“Reality is merely an illusion,
albeit a very persistent one.”
— Albert Einstein
Everything you “see” depends strongly on the context and attention you give to it. The mind and the world you experience are inseparable, as it is your 3-pound brain that make the world meaningful. Seeing isn’t some kind of direct perception of reality. Actually, our bairns are cnostanlty itnerperting, correcting, and giving srtuctrue to the viusal ipnut form our eeys. If this were not the case, you would not see any colors (consider that all the beautiful colors you see don’t really exist), and you would probably see the world upside-down! Moreover, you would notice in your visual field a very large dot, called the “blind spot,” where the optical nerve enters the eye.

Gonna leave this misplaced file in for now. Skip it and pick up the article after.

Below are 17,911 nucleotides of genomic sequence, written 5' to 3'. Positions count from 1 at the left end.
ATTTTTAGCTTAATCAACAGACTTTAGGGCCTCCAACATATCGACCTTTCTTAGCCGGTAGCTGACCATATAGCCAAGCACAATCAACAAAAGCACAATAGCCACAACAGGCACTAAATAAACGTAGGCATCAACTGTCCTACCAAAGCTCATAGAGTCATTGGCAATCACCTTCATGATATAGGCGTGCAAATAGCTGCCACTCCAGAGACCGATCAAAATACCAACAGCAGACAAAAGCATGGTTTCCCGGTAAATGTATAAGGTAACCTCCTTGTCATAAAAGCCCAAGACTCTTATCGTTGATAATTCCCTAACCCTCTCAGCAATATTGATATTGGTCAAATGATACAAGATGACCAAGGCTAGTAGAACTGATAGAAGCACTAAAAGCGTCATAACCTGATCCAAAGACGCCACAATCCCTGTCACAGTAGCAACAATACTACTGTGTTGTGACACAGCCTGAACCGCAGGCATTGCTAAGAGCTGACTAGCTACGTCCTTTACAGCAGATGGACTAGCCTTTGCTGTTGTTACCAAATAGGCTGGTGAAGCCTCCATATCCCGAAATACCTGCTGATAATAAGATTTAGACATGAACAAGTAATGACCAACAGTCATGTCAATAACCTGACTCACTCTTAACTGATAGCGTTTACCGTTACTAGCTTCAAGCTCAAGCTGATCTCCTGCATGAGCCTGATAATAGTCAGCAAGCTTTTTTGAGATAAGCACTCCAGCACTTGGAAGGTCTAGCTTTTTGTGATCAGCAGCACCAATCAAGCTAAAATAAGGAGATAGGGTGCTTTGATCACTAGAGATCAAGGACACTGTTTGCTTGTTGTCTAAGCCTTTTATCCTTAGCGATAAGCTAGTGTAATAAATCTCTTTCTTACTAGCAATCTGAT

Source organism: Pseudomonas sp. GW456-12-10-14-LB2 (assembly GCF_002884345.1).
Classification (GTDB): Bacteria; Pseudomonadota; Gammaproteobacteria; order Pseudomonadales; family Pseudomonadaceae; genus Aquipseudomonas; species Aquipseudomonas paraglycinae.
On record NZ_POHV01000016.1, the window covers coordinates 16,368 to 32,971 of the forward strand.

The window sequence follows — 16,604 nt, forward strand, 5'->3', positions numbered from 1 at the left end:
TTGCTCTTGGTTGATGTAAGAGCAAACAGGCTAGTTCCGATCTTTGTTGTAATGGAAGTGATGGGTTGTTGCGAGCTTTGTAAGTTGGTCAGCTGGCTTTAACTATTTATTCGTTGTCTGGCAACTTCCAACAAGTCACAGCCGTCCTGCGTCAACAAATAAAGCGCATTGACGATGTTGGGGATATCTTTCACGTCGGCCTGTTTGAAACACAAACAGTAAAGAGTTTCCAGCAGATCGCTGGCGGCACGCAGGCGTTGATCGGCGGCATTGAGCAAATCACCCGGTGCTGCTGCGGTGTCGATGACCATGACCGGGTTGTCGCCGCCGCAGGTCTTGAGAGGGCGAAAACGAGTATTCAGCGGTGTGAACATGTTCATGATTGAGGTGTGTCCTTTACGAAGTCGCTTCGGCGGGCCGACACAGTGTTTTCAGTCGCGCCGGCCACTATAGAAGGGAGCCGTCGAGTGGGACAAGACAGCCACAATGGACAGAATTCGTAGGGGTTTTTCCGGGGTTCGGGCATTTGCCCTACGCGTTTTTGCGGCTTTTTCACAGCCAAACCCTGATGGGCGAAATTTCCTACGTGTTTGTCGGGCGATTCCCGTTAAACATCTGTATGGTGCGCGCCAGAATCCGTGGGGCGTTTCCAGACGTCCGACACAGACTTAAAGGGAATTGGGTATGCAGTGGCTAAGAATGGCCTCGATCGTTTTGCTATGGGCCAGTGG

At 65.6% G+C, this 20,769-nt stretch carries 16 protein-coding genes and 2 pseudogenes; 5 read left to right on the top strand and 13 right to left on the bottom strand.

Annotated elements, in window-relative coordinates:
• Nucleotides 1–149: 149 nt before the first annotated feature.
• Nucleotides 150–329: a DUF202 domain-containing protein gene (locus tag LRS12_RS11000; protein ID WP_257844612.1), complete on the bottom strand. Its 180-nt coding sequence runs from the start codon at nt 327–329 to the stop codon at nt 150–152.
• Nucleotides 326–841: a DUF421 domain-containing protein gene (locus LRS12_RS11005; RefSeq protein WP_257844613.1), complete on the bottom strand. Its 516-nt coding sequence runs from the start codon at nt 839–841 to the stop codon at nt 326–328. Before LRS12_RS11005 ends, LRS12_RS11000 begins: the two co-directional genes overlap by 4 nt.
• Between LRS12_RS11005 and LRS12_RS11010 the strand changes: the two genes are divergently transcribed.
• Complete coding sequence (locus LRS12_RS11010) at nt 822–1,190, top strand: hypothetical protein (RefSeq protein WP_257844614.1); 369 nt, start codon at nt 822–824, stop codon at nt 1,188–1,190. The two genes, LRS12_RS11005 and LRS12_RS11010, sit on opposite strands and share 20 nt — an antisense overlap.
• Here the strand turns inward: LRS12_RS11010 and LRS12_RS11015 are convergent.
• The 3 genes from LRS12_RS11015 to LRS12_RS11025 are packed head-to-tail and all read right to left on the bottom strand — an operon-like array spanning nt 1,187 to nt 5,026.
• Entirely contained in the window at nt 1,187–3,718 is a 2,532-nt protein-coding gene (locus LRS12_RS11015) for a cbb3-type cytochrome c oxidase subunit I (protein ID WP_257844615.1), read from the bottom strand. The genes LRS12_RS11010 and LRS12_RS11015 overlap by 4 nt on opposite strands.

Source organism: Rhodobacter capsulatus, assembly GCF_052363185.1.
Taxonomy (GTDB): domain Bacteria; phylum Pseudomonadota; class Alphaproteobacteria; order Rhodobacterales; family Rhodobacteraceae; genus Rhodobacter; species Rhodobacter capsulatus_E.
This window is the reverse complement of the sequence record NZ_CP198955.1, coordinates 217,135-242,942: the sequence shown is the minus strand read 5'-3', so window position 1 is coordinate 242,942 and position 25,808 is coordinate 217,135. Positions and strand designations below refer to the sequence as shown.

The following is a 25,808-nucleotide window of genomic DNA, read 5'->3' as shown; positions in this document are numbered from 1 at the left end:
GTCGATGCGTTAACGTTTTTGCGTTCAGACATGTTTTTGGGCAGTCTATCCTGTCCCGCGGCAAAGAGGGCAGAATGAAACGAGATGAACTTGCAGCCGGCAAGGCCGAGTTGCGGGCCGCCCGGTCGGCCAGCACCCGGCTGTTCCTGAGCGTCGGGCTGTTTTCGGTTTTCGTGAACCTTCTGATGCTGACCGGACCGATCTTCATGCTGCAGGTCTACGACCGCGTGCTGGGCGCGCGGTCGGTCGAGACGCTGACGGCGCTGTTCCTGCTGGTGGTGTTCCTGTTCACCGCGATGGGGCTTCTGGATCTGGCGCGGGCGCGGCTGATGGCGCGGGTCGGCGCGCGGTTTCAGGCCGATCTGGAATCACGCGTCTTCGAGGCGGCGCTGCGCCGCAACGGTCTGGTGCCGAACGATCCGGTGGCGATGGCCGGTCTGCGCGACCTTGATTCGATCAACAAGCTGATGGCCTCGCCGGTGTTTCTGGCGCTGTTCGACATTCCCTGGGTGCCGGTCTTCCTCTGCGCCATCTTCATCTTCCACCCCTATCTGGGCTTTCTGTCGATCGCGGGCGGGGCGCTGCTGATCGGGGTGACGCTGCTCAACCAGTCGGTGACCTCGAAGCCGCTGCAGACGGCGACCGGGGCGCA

A Zen master said once: “If you pour water into a cup, water becomes the cup; if you fill a bottle with water, it becomes the bottle!” Likewise, the context shapes the appearance of the world surrounding you. Your brains work by comparing information and stimuli: contrasting colors, shapes, depth in a dynamic changing environment … that’s why perception is relative and not absolute. Continue Reading